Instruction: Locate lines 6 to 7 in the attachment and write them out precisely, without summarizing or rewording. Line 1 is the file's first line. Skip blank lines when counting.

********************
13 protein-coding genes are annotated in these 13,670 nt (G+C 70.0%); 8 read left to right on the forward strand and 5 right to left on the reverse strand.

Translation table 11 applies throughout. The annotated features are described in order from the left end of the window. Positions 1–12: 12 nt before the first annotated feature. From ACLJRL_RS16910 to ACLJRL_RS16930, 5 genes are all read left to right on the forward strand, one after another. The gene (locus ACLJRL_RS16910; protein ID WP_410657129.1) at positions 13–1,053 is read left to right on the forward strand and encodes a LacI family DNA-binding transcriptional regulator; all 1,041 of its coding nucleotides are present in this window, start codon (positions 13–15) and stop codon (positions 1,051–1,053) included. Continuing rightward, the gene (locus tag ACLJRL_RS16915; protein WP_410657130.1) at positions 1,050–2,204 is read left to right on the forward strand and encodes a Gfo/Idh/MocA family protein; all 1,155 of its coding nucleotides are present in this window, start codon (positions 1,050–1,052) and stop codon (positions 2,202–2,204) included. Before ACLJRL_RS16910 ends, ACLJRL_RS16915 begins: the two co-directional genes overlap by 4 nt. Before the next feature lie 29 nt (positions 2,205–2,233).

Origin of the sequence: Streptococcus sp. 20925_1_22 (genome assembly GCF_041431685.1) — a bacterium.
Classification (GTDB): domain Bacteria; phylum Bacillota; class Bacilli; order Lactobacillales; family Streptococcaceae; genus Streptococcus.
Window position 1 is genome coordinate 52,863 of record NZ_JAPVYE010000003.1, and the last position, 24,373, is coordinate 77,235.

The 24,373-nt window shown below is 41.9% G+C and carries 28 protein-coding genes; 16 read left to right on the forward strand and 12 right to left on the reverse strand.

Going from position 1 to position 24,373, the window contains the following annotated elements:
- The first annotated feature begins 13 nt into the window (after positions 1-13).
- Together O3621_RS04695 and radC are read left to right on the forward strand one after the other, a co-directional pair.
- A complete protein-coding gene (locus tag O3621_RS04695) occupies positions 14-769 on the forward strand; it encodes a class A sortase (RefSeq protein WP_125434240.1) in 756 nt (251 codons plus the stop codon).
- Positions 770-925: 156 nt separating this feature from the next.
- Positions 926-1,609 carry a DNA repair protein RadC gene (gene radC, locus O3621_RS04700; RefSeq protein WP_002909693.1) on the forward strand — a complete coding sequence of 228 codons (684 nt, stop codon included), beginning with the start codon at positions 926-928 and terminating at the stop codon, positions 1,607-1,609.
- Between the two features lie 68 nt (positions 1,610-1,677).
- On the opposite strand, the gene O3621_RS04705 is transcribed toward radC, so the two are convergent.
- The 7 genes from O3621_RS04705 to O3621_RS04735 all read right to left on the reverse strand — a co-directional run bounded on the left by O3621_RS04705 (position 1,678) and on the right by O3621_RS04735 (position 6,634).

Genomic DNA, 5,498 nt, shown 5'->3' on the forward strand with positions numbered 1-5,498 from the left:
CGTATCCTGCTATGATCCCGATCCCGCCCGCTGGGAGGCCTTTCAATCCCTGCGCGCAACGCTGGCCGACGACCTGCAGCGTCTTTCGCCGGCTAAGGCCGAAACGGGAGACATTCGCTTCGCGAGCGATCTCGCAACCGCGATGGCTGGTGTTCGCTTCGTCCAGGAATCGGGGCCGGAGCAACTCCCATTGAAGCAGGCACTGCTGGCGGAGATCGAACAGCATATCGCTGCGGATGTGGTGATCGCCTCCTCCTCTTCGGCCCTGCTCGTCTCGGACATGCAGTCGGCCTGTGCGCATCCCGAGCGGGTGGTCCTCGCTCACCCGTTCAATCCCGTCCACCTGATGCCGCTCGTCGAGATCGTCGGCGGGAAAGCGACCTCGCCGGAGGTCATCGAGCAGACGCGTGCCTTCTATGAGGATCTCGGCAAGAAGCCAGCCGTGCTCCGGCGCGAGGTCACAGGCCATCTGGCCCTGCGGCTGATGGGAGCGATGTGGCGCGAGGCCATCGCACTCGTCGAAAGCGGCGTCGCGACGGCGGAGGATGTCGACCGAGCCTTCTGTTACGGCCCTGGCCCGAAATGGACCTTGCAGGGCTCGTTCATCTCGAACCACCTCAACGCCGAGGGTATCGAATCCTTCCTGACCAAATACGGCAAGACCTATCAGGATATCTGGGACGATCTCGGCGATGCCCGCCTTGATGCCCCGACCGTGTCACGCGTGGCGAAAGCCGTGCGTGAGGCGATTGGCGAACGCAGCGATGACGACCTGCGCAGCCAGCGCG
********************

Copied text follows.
The 24,373-nt window shown below is 41.9% G+C and carries 28 protein-coding genes; 16 read left to right on the forward strand and 12 right to left on the reverse strand.

Going from position 1 to position 24,373, the window contains the following annotated elements: